Originally published on Motherly
I am so immersed in all things motherhood at this stage in my life. It’s seems like my life is mom/baby/toddler/marriage after babies/breastfeeding/tantrums/exhaustion/giggles/etc. all day, every day. (Because, well, it is.) And lately, I feel like I’m sandwiched between two worlds: One world is perfect and pristine and fashionable and cool and on-trend and knows it all — this world is called social media. In social media, motherhood is beautiful and magical and balanced in your own way and exactly what you’ve always imagined.
And then there’s the other world: how the media portrays motherhood. I haven’t seen “Tully” yet, but the trailer makes me feel sad. I watched the first episode of “The Letdown” on Netflix and a lot of it was relatable, for sure, but also kind of left me feeling despondent.
Basically, what I’m saying is that a lot of what we see representing motherhood on screens is either perfection or depression. It’s either magical or terrible. It’s either the most amazing thing or the most exhausting thing. It’s accurate and it’s inaccurate.
But the thing is: motherhood is both. Motherhood is all of the above. And more. It’s SO MANY FEELINGS AT ONCE. I often somehow feel happy and sad. Tiredand energized. Low and inspired. Confused and clear. Busy and in the moment. Wishing time would freeze and wishing it would speed up. Wishing bedtime would already be here and having fun with my kids. It’s a lot at once, all the time. It’s never just one thing. It’s all the things. Because I can go from extreme anxiety from my child busting into my room (aka my home office) without pants or a diaper on while I am on an important work video call to her going off to play again leaving me to finish the call and feel inspired by the role I have at work to then feeling angry because I hear the word ‘stupid’ out of one of my children’s mouths to complete 😍 over my baby’s rolls as I admire them while she nurses…
…to a sense of panic because I didn’t take anything out for dinner and am wondering what we’ll eat back to anxiety over looking at the state my house is in (it looks like it’s been ransacked) to such pride after watching my oldest two high five and say, “best friends!” (it’s their new thing and it’s awesome) to crazy love when my preschooler tells me I’m beautiful…
…to feeling exhausted after answering what feels like the 1,000th request I’ve gotten today to slight shame as I make my 4th (or is it 5th?) cup of coffee of the day to laughing (really hard actually) because my 2-year-old asked if we could go to the “chocolate chip doughnut house” (aka Heavn’ly Donuts) to encouragement at the thought of my husband being home in a half hour to help split the load…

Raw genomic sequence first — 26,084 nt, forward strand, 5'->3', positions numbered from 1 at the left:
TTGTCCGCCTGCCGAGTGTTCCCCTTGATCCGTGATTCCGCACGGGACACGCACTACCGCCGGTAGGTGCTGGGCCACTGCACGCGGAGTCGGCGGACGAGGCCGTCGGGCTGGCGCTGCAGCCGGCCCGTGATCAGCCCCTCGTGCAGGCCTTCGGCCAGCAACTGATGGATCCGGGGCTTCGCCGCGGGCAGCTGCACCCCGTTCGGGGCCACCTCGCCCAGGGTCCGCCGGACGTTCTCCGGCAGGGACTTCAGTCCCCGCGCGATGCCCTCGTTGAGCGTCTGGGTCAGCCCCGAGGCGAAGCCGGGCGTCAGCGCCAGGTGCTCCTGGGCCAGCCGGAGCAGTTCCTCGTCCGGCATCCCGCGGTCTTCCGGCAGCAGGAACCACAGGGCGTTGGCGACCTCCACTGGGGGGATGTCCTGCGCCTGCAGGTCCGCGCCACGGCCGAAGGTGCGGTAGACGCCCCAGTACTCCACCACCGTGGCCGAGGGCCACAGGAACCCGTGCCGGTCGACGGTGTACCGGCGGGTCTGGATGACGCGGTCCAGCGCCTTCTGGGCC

…to joy as I hear my baby laugh at her sister’s antics to confusion over how I am even supposed to deal with their fighting and bickering to overwhelmed at the thought of wanting to declutter and simplify but not even knowing where to start and then amazement at the kindness my kid’s have in their hearts after watching them do something nice for the other to excitement at the thought of catching up on Grey’s after bedtime to gratefulness for this life and the people in it to wishing it sometimes felt easier to understanding it won’t always feel this chaotic to sleepiness wondering how I’ll have the energy to do it all again tomorrow… It’s not one thing. It’s EVERYTHING. Motherhood is complex. And it doesn’t have to fit into a neat little box or specific category.
I definitely always try to acknowledge the hard parts of this life — when it’s draining, the reality of the challenges I face — but I also don’t shy away from celebrating the real truly great parts of all of this. Because it is inspiring it is validating it is fun it is hilarious it is everything I’ve ever wanted and it is pure magic. Motherhood is about learning and growing and evolving and transforming and accepting and nurturing. It’s about your “old self” your “current self” and your “future self.” It’s about remembering what you used to like or do when you had time to like or do it, appreciating what you have and what you prioritize time for now, and about having goals and dreams for the future.
It is not about comparing and winning and being perfect. It’s enlightening, it’s humbling, and most of all? I’ve gotta say — I think it’s pretty wonderful.
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